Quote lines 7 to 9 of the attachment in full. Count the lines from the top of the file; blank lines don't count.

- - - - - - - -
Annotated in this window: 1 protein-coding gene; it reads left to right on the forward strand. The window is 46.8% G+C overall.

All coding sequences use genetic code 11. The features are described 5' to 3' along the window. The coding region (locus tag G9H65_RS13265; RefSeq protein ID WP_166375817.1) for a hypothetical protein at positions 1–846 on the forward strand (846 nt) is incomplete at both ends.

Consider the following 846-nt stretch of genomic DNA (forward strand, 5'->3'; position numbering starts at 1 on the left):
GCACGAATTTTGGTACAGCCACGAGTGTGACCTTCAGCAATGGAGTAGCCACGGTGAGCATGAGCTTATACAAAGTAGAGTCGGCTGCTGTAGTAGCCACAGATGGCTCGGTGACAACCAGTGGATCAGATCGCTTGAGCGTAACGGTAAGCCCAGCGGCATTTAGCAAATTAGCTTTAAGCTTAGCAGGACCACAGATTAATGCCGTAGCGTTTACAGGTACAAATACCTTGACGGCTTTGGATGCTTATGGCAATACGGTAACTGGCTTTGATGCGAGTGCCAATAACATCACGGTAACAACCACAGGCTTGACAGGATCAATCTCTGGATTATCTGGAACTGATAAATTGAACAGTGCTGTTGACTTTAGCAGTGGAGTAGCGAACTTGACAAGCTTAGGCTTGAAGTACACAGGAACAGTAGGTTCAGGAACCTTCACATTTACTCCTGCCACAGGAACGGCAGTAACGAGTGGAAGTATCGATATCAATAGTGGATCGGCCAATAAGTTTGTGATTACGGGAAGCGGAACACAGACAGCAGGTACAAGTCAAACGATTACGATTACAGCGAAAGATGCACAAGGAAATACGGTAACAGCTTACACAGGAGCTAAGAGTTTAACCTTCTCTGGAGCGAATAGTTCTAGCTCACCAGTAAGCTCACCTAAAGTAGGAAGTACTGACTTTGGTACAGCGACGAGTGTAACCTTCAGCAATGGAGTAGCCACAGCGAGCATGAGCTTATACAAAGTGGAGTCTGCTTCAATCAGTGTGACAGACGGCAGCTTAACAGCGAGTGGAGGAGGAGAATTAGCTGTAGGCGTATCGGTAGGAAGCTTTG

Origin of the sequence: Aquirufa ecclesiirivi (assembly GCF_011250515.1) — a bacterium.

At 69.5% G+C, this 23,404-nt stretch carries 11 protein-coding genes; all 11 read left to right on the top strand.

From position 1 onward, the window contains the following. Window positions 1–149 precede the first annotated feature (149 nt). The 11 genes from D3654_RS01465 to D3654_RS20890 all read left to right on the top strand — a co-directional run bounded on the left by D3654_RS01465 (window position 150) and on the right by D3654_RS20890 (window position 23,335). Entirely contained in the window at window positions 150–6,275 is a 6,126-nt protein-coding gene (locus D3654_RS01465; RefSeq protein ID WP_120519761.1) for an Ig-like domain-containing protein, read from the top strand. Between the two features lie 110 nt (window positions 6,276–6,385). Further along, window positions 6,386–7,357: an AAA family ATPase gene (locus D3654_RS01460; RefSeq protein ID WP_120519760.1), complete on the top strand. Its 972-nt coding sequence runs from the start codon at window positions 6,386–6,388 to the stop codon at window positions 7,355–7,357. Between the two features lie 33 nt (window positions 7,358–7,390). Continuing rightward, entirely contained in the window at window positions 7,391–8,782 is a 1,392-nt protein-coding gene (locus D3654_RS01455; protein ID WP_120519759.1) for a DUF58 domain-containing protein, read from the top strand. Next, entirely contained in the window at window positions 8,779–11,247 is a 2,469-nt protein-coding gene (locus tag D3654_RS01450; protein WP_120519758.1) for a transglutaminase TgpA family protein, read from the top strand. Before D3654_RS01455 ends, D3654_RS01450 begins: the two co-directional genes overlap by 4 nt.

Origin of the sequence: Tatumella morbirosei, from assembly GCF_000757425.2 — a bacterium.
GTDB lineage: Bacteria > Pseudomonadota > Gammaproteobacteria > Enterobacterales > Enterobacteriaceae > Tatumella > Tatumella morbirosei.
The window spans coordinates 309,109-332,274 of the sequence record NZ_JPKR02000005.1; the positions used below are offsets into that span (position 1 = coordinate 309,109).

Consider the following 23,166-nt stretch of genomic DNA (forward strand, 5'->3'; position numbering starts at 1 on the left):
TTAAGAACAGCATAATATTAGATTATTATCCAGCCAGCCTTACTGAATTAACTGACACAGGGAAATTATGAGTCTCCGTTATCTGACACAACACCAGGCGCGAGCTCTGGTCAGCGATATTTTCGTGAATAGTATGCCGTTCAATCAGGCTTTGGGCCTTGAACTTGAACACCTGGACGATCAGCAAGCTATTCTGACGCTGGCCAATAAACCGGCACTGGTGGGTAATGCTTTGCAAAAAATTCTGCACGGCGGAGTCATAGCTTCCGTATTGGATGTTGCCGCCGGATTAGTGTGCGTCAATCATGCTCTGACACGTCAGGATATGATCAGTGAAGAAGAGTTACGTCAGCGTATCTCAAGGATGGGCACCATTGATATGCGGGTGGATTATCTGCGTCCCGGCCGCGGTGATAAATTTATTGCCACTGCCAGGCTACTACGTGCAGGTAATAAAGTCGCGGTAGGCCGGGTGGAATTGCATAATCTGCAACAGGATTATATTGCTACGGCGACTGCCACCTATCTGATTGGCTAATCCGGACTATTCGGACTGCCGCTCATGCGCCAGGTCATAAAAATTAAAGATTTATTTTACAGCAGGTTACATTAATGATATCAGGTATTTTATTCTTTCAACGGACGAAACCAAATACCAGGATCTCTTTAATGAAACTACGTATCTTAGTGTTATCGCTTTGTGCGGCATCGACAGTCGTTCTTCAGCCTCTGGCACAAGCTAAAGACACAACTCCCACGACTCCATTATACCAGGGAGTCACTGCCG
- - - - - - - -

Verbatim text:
From position 1 onward, the window contains the following. Window positions 1–149 precede the first annotated feature (149 nt). The 11 genes from D3654_RS01465 to D3654_RS20890 all read left to right on the top strand — a co-directional run bounded on the left by D3654_RS01465 (window position 150) and on the right by D3654_RS20890 (window position 23,335). Entirely contained in the window at window positions 150–6,275 is a 6,126-nt protein-coding gene (locus D3654_RS01465; RefSeq protein ID WP_120519761.1) for an Ig-like domain-containing protein, read from the top strand. Between the two features lie 110 nt (window positions 6,276–6,385). Further along, window positions 6,386–7,357: an AAA family ATPase gene (locus D3654_RS01460; RefSeq protein ID WP_120519760.1), complete on the top strand. Its 972-nt coding sequence runs from the start codon at window positions 6,386–6,388 to the stop codon at window positions 7,355–7,357. Between the two features lie 33 nt (window positions 7,358–7,390). Continuing rightward, entirely contained in the window at window positions 7,391–8,782 is a 1,392-nt protein-coding gene (locus D3654_RS01455; protein ID WP_120519759.1) for a DUF58 domain-containing protein, read from the top strand. Next, entirely contained in the window at window positions 8,779–11,247 is a 2,469-nt protein-coding gene (locus tag D3654_RS01450; protein WP_120519758.1) for a transglutaminase TgpA family protein, read from the top strand. Before D3654_RS01455 ends, D3654_RS01450 begins: the two co-directional genes overlap by 4 nt.

Origin of the sequence: Tatumella morbirosei, from assembly GCF_000757425.2 — a bacterium.
GTDB lineage: Bacteria > Pseudomonadota > Gammaproteobacteria > Enterobacterales > Enterobacteriaceae > Tatumella > Tatumella morbirosei.